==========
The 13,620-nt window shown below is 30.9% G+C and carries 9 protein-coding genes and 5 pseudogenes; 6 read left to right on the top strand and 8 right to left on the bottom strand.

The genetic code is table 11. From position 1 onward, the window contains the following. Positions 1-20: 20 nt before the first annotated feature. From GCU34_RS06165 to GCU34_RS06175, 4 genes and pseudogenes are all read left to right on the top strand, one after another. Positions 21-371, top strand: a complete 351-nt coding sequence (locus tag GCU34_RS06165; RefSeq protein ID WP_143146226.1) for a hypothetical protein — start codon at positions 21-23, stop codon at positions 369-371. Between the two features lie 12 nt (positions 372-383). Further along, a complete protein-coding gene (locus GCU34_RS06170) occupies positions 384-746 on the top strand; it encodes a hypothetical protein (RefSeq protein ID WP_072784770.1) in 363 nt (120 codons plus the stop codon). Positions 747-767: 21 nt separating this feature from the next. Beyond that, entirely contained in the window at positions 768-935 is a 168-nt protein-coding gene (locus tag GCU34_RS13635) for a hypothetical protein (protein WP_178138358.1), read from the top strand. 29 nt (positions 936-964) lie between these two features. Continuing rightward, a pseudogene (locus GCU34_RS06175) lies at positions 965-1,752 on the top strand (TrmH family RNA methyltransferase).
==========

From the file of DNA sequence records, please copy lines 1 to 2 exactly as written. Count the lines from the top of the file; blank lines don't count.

The 13,620-nt window shown below is 30.9% G+C and carries 9 protein-coding genes and 5 pseudogenes; 6 read left to right on the top strand and 8 right to left on the bottom strand.

The genetic code is table 11. From position 1 onward, the window contains the following. Positions 1-20: 20 nt before the first annotated feature. From GCU34_RS06165 to GCU34_RS06175, 4 genes and pseudogenes are all read left to right on the top strand, one after another. Positions 21-371, top strand: a complete 351-nt coding sequence (locus tag GCU34_RS06165; RefSeq protein ID WP_143146226.1) for a hypothetical protein — start codon at positions 21-23, stop codon at positions 369-371. Between the two features lie 12 nt (positions 372-383). Further along, a complete protein-coding gene (locus GCU34_RS06170) occupies positions 384-746 on the top strand; it encodes a hypothetical protein (RefSeq protein ID WP_072784770.1) in 363 nt (120 codons plus the stop codon). Positions 747-767: 21 nt separating this feature from the next. Beyond that, entirely contained in the window at positions 768-935 is a 168-nt protein-coding gene (locus tag GCU34_RS13635) for a hypothetical protein (protein WP_178138358.1), read from the top strand. 29 nt (positions 936-964) lie between these two features. Continuing rightward, a pseudogene (locus GCU34_RS06175) lies at positions 965-1,752 on the top strand (TrmH family RNA methyltransferase).